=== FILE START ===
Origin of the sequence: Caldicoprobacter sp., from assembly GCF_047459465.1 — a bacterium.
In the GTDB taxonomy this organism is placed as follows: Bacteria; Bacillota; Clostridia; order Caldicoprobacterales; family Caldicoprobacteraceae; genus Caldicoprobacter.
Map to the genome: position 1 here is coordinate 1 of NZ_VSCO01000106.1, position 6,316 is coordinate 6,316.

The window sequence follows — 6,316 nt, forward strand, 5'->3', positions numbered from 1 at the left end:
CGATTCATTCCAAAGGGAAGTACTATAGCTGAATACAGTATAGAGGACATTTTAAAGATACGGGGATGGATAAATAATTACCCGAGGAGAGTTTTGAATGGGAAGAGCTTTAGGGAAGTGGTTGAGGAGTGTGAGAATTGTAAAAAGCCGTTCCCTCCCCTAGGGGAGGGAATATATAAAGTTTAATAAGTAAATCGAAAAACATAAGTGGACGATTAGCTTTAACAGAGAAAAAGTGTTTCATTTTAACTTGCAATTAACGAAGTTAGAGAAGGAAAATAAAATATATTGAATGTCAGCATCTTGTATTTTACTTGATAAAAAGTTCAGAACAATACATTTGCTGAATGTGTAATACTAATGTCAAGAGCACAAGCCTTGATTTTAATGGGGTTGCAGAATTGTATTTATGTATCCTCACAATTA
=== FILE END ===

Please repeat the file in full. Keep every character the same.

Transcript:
Origin of the sequence: Caldicoprobacter sp., from assembly GCF_047459465.1 — a bacterium.
In the GTDB taxonomy this organism is placed as follows: Bacteria; Bacillota; Clostridia; order Caldicoprobacterales; family Caldicoprobacteraceae; genus Caldicoprobacter.
Map to the genome: position 1 here is coordinate 1 of NZ_VSCO01000106.1, position 6,316 is coordinate 6,316.

The window sequence follows — 6,316 nt, forward strand, 5'->3', positions numbered from 1 at the left end:
CGATTCATTCCAAAGGGAAGTACTATAGCTGAATACAGTATAGAGGACATTTTAAAGATACGGGGATGGATAAATAATTACCCGAGGAGAGTTTTGAATGGGAAGAGCTTTAGGGAAGTGGTTGAGGAGTGTGAGAATTGTAAAAAGCCGTTCCCTCCCCTAGGGGAGGGAATATATAAAGTTTAATAAGTAAATCGAAAAACATAAGTGGACGATTAGCTTTAACAGAGAAAAAGTGTTTCATTTTAACTTGCAATTAACGAAGTTAGAGAAGGAAAATAAAATATATTGAATGTCAGCATCTTGTATTTTACTTGATAAAAAGTTCAGAACAATACATTTGCTGAATGTGTAATACTAATGTCAAGAGCACAAGCCTTGATTTTAATGGGGTTGCAGAATTGTATTTATGTATCCTCACAATTA